On the first day of Materials Science lecture, the professor was explaining how some materials could help further prevent fatal car accidents.
He showed us a video of a car without the "protective material", and how the car was smashed into pieces. Then, he showed us a second video of a car with the "protective stuff", and how the shape of the car was still conserved.
The "unprotected" car was white, and the "protected" car was red.
So I started telling K,
"Do you know why the white car was smashed into mush but the red car was still intact? (To which K rolled his eyes; he was all ready to listen to my nonsensical ramblings) The car's condition has nothing to do with the presence of the 'protective material'. It's the colour of the car that affects it's damages. The white car was more badly damaged because it reflects all light. Therefore, the atoms vibrate more coz it needs more energy to reflect the light, hence, its kinetic energy increases. As the atoms vibrate more, the interatomic bonding distance increases and the interatomic bonding forces are easier to overcome, hence, the material is easier to be broken. The white car then turns to mush."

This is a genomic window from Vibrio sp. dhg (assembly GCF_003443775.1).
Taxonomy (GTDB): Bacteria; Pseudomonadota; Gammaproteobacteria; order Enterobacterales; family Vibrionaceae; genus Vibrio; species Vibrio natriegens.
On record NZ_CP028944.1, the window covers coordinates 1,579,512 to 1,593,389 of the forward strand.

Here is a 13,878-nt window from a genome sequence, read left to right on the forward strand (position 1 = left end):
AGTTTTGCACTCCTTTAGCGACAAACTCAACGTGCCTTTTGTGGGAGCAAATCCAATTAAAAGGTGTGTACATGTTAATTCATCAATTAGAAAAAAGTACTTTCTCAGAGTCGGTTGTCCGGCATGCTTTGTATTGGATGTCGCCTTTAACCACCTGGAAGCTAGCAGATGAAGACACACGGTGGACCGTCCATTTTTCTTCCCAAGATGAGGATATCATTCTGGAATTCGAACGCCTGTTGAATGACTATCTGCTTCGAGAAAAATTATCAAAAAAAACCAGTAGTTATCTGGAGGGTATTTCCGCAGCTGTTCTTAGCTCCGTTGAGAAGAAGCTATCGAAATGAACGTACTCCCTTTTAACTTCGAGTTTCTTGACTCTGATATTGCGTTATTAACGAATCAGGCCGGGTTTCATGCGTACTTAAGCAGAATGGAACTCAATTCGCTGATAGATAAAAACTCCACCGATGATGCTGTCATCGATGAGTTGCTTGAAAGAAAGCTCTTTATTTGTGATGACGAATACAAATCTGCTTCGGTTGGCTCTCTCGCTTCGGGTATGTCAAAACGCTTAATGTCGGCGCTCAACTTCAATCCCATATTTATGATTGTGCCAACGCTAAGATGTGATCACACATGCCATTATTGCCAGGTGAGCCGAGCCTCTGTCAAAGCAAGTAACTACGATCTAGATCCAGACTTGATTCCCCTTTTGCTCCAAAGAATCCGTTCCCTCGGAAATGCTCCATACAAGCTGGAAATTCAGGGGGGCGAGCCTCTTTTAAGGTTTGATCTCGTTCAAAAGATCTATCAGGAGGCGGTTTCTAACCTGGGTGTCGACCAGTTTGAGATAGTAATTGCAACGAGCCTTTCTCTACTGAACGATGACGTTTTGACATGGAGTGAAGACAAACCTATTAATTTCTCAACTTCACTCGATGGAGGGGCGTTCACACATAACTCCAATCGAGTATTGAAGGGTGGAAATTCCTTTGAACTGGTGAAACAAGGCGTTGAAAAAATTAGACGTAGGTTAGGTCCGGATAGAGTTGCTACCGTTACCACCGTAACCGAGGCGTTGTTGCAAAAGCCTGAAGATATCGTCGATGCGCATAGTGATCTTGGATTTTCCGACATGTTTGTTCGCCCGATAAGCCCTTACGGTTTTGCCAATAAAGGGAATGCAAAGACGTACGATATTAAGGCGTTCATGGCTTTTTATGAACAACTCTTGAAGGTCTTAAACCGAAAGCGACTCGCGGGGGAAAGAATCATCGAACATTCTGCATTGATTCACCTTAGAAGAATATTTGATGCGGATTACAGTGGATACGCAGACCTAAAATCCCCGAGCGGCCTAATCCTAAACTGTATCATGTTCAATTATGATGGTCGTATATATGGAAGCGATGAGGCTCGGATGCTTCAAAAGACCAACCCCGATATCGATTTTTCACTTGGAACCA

"The red car, on the other hand, absorbs the red light, hence, it has more internal energy coz it gains energy from light. Since it has more internal energy, its potential energy increases and its interatomic bonding forces become stronger, hence, its material is more difficult to break and it's shape is retained."
K rolls his eyes.
Are you annoyed, or confused?